|Sweet Woodruff in March 2013 - battered but unbowed|
So far, I'm still loving Sweet Woodruff (a.k.a. Galium odoratum).
I first planted some last spring, it survived our scorching summer last year, so I split off some last fall, and both the division and a new plant that I purchased from a nursery last autumn have done well and seem to be growing and expanding.
(That's opposed to other 'groundcovers' I've purchased that have either (a) died or (b) covered very little ground so far.)
So that's why I sang Sweet Woodruff's praises a couple of months ago. At the time, the plants were welcome shades of green in an otherwise relatively brown and bare landscape.
Well, I'm still enamored with the plants, but they weren't quite as evergreen as I'd hoped, at least not in our average zone 7 winter. Our coldest temps were in the high teens this winter, but most nights were in the 20s or 30s.
Anyways, my question is this -- For anyone who grows or has grown Sweet Woodruff, do you prune off the old tattered foliage or if you don't do anything will the plant shed the old foliage on its own as the year progresses.
|Lots of healthy new Sweet Woodruff foliage emerging from underneath the messy mop of foliage pictured above. Should I trim away the old growth or will it fall away on its own (and how long would that take?) as this new foliage takes center stage?|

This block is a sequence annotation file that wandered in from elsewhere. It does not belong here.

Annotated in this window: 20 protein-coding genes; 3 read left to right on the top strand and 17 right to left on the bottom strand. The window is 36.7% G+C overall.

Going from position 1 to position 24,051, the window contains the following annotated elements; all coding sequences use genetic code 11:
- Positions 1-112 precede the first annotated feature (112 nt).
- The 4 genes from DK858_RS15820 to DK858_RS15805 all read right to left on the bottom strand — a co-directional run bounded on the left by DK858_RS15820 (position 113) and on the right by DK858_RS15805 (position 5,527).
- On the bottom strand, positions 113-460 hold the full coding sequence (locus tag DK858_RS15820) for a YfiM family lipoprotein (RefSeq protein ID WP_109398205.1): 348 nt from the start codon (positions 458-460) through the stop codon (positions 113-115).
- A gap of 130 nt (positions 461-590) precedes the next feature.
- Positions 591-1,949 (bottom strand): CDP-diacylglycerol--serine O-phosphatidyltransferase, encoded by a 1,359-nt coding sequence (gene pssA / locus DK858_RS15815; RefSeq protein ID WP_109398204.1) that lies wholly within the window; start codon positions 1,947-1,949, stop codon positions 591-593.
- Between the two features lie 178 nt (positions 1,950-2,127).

I only have the three small Sweet Woodruff patches right now (actually one small patch, two tiny patches), so I certainly wouldn't mind clipping off the old growth this year, but I have two concerns:
1) Perhaps the old growth is there to shelter and protect the new growth as it emerges? After all, no one's pruning Sweet Woodruff in the wild.
2) Alternatively, if the old foliage will persist throughout the year and it's better to give it a haircut to let the new foliage have its place in the (partial) sun, that's good to know before I let Sweet Woodruff run rampant and find myself faced with the task down the road of pruning an acre of last year's Sweet Woodruff foliage on my hands and knees.
Ergo, I welcome your opinions, suggestions and personal experiences on this edition of To Prune or Not To Prune! Thanks :)